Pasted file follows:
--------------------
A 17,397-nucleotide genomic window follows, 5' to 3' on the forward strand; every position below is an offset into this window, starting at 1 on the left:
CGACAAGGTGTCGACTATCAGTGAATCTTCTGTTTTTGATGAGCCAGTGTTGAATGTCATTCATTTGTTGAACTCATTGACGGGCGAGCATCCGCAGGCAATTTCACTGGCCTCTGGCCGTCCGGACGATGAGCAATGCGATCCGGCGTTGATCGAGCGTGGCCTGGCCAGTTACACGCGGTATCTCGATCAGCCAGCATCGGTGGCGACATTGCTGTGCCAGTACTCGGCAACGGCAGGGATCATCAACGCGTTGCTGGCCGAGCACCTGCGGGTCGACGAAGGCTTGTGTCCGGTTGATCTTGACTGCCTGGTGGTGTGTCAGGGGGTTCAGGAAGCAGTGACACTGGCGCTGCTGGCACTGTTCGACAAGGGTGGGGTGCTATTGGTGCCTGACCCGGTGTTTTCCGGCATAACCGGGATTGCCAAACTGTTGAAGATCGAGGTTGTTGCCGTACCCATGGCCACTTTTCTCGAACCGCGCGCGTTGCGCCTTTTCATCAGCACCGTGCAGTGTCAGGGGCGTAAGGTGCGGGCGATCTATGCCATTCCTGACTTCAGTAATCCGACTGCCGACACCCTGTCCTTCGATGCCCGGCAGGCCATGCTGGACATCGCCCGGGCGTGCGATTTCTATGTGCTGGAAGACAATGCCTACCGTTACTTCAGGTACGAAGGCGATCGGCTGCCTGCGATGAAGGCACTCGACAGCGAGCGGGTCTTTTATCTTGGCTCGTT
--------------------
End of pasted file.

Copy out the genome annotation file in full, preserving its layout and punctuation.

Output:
A 17,397-nucleotide genomic window follows, 5' to 3' on the forward strand; every position below is an offset into this window, starting at 1 on the left:
CGACAAGGTGTCGACTATCAGTGAATCTTCTGTTTTTGATGAGCCAGTGTTGAATGTCATTCATTTGTTGAACTCATTGACGGGCGAGCATCCGCAGGCAATTTCACTGGCCTCTGGCCGTCCGGACGATGAGCAATGCGATCCGGCGTTGATCGAGCGTGGCCTGGCCAGTTACACGCGGTATCTCGATCAGCCAGCATCGGTGGCGACATTGCTGTGCCAGTACTCGGCAACGGCAGGGATCATCAACGCGTTGCTGGCCGAGCACCTGCGGGTCGACGAAGGCTTGTGTCCGGTTGATCTTGACTGCCTGGTGGTGTGTCAGGGGGTTCAGGAAGCAGTGACACTGGCGCTGCTGGCACTGTTCGACAAGGGTGGGGTGCTATTGGTGCCTGACCCGGTGTTTTCCGGCATAACCGGGATTGCCAAACTGTTGAAGATCGAGGTTGTTGCCGTACCCATGGCCACTTTTCTCGAACCGCGCGCGTTGCGCCTTTTCATCAGCACCGTGCAGTGTCAGGGGCGTAAGGTGCGGGCGATCTATGCCATTCCTGACTTCAGTAATCCGACTGCCGACACCCTGTCCTTCGATGCCCGGCAGGCCATGCTGGACATCGCCCGGGCGTGCGATTTCTATGTGCTGGAAGACAATGCCTACCGTTACTTCAGGTACGAAGGCGATCGGCTGCCTGCGATGAAGGCACTCGACAGCGAGCGGGTCTTTTATCTTGGCTCGTT